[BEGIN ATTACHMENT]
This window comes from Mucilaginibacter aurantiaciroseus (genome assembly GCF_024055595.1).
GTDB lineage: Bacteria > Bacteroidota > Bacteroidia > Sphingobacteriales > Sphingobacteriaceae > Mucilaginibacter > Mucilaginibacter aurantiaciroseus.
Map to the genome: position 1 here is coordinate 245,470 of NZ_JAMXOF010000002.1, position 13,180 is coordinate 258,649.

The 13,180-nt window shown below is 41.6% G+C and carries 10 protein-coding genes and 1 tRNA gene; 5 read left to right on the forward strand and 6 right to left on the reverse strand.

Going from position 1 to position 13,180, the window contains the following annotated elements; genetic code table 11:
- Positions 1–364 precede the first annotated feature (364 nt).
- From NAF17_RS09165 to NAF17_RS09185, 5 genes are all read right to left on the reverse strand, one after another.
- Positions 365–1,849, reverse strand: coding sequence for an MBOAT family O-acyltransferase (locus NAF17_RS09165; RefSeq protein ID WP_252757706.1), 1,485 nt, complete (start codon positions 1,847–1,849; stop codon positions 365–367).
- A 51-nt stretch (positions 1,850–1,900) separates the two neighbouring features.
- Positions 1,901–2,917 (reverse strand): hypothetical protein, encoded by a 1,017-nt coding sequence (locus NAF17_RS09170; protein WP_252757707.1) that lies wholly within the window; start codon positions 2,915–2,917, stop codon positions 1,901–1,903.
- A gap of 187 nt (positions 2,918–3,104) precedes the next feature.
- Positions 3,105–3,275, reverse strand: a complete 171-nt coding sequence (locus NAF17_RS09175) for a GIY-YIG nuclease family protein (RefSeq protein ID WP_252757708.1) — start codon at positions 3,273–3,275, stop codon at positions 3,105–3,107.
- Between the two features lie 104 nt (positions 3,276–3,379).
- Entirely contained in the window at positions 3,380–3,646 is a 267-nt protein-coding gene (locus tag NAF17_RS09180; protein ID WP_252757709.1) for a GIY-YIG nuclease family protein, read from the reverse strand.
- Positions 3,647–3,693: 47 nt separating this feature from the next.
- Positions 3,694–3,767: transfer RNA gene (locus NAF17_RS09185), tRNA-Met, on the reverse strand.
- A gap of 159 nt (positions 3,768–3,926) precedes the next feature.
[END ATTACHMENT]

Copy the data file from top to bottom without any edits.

This window comes from Mucilaginibacter aurantiaciroseus (genome assembly GCF_024055595.1).
GTDB lineage: Bacteria > Bacteroidota > Bacteroidia > Sphingobacteriales > Sphingobacteriaceae > Mucilaginibacter > Mucilaginibacter aurantiaciroseus.
Map to the genome: position 1 here is coordinate 245,470 of NZ_JAMXOF010000002.1, position 13,180 is coordinate 258,649.

The 13,180-nt window shown below is 41.6% G+C and carries 10 protein-coding genes and 1 tRNA gene; 5 read left to right on the forward strand and 6 right to left on the reverse strand.

Going from position 1 to position 13,180, the window contains the following annotated elements; genetic code table 11:
- Positions 1–364 precede the first annotated feature (364 nt).
- From NAF17_RS09165 to NAF17_RS09185, 5 genes are all read right to left on the reverse strand, one after another.
- Positions 365–1,849, reverse strand: coding sequence for an MBOAT family O-acyltransferase (locus NAF17_RS09165; RefSeq protein ID WP_252757706.1), 1,485 nt, complete (start codon positions 1,847–1,849; stop codon positions 365–367).
- A 51-nt stretch (positions 1,850–1,900) separates the two neighbouring features.
- Positions 1,901–2,917 (reverse strand): hypothetical protein, encoded by a 1,017-nt coding sequence (locus NAF17_RS09170; protein WP_252757707.1) that lies wholly within the window; start codon positions 2,915–2,917, stop codon positions 1,901–1,903.
- A gap of 187 nt (positions 2,918–3,104) precedes the next feature.
- Positions 3,105–3,275, reverse strand: a complete 171-nt coding sequence (locus NAF17_RS09175) for a GIY-YIG nuclease family protein (RefSeq protein ID WP_252757708.1) — start codon at positions 3,273–3,275, stop codon at positions 3,105–3,107.
- Between the two features lie 104 nt (positions 3,276–3,379).
- Entirely contained in the window at positions 3,380–3,646 is a 267-nt protein-coding gene (locus tag NAF17_RS09180; protein ID WP_252757709.1) for a GIY-YIG nuclease family protein, read from the reverse strand.
- Positions 3,647–3,693: 47 nt separating this feature from the next.
- Positions 3,694–3,767: transfer RNA gene (locus NAF17_RS09185), tRNA-Met, on the reverse strand.
- A gap of 159 nt (positions 3,768–3,926) precedes the next feature.